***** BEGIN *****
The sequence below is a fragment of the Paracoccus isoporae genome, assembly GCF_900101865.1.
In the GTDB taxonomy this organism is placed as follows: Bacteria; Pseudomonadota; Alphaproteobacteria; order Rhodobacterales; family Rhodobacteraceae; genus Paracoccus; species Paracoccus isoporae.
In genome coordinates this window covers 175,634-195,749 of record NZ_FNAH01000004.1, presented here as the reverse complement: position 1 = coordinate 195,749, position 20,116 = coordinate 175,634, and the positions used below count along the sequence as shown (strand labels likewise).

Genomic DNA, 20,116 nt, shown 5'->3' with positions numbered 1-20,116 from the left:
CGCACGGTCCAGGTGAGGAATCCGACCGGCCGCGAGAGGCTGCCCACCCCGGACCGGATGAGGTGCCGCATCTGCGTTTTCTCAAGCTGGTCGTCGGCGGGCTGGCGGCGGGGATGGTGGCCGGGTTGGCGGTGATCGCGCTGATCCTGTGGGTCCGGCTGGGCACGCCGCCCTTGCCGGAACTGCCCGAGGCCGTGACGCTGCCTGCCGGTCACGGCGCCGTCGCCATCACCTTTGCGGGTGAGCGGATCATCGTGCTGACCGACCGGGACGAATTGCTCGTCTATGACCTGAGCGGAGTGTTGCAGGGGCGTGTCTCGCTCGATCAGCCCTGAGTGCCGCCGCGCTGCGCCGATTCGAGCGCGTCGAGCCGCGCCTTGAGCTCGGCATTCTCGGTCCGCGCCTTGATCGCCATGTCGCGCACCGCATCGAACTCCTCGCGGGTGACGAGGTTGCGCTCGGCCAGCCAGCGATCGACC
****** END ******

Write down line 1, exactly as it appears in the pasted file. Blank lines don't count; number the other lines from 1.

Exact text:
The sequence below is a fragment of the Paracoccus isoporae genome, assembly GCF_900101865.1.